The Office of General Counsel issued the following informal opinion on July 21, 2000, representing the position of the New York State Insurance Department.
RE: No-Fault Billing for Ambulette Services
May a transportation company that has entered into a medical transportation agreement with another transportation company ("the sub-contractor") to provide ambulette services, that is covered by no-fault insurance, bill the no-fault insurer for ambulette services performed by the sub-contractor under such an agreement for a no-fault claimant?
As the question is fact specific, there is no single answer that will be applicable to all the situations that may arise in which a no-fault claimant uses an ambulette. In each particular instance in which an ambulette is used the answer to the question depends upon whether the use of the ambulette service by the no-fault claimant constitutes a health expense under N.Y. Ins. Law § 5102 (a) (1) (McKinney Supp. 2000) or an other reasonable and necessary expense under N.Y. Ins. Law § 5102 (a) (3) (McKinney 1985). This determination turns upon whether there is a demonstrable medical necessity for the claimant's use of the ambulette as a means of transportation. If there were a demonstrable medical necessity for the ambulette service, it would constitute a reimbursable health expense. If there were not a demonstrable medical necessity for the ambulette service, it would not be reimbursable as a health service but would constitute an other reasonable and necessary expense.
The inquirer explained the facts as follows:
"As our clients have pursued these contract negotiations, it has been determined that the transportation provided by our clients will be ambulette services. The transportation company is licensed to provide these services by all relevant agencies. By way of background, ambulette transportation is provided to those who need specialized medical transportation services but on a non-emergency basis (ambulance not needed). Physicians order ambulette transportation when necessary for the patient to obtain medical care, i.e. medical issues make taxi, livery service or public transportation insufficient.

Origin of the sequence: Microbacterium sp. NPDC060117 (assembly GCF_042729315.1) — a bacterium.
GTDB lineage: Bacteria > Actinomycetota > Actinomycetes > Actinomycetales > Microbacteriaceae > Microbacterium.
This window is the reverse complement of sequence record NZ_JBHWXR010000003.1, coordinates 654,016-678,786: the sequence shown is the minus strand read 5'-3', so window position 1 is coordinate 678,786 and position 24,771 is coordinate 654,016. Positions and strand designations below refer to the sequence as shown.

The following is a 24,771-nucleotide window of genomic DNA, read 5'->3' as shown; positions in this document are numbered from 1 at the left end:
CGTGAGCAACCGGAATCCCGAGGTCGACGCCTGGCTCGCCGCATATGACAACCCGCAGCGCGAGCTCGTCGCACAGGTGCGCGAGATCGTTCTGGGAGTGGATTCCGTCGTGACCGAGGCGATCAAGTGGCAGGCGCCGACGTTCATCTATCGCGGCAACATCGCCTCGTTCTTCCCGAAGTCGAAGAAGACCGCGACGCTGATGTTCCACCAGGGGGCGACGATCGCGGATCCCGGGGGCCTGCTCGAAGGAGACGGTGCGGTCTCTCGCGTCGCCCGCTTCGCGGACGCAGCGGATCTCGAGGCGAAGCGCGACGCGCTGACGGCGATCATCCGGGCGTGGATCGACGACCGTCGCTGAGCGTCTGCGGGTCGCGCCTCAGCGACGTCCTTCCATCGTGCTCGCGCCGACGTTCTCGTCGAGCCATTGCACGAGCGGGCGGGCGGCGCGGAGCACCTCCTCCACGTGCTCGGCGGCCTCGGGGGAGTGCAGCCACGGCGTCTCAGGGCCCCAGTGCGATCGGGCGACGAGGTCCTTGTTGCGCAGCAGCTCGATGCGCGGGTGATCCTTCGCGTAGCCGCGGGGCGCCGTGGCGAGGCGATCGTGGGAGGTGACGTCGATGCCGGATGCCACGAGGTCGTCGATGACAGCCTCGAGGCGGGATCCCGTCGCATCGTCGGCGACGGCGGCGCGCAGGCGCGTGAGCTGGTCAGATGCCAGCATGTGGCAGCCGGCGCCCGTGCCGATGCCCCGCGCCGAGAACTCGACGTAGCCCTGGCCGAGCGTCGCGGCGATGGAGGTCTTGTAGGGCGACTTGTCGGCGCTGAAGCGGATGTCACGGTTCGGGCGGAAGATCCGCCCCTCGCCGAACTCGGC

As such, the services will be 'medically necessary' as that term is defined by the medical profession. We understand that reimbursable services are limited to those services that are necessary for the treatment of the injuries sustained and within the lawful scope of the licensee's practice. 11 NYCRR § 65.15(o)(1)(vi)."
The inquirer made assumptions that under Appendix 17-C, Part G, to Department Regulation No. 68, N.Y. Comp. of Codes, Rules & Regs. Title 65 (1997), the maximum charge for ambulette services is the local prevailing charge for those services, based on the most direct route, because ambulette services likely come within the category of "other common carrier transportation." The implication that arises from such assumption is that ambulette service is, in all instances, an incidental health expense for purposes of no-fault benefits.
As the scenario is described, it appears possible that the submission of fraudulent no-fault billings may be facilitated. For example, a taxi company could subcontract with another transportation company to provide ambulette services. Under such an arrangement, if taxi services, not ambulette services, are provided to the no-fault claimant, all that the no-fault insurer may be presented with is an assignment of a no-fault claim for ambulette services (assuming, of course, that there is a demonstrable medical necessity for the claimant's use of an ambulette). Under such circumstances, the no-fault insurer would have no basis upon which to question the bill it was presented. The insurer would be required to promptly pay the bill under the no-fault law even though, in fact, the bill is entirely fraudulent in that ambulette services were not rendered to the claimant. For purposes of response, however, this opinion will be written upon the assumption that any fraudulent activities, such as the foregoing, will not be engaged in by the parties to the subcontracting agreement.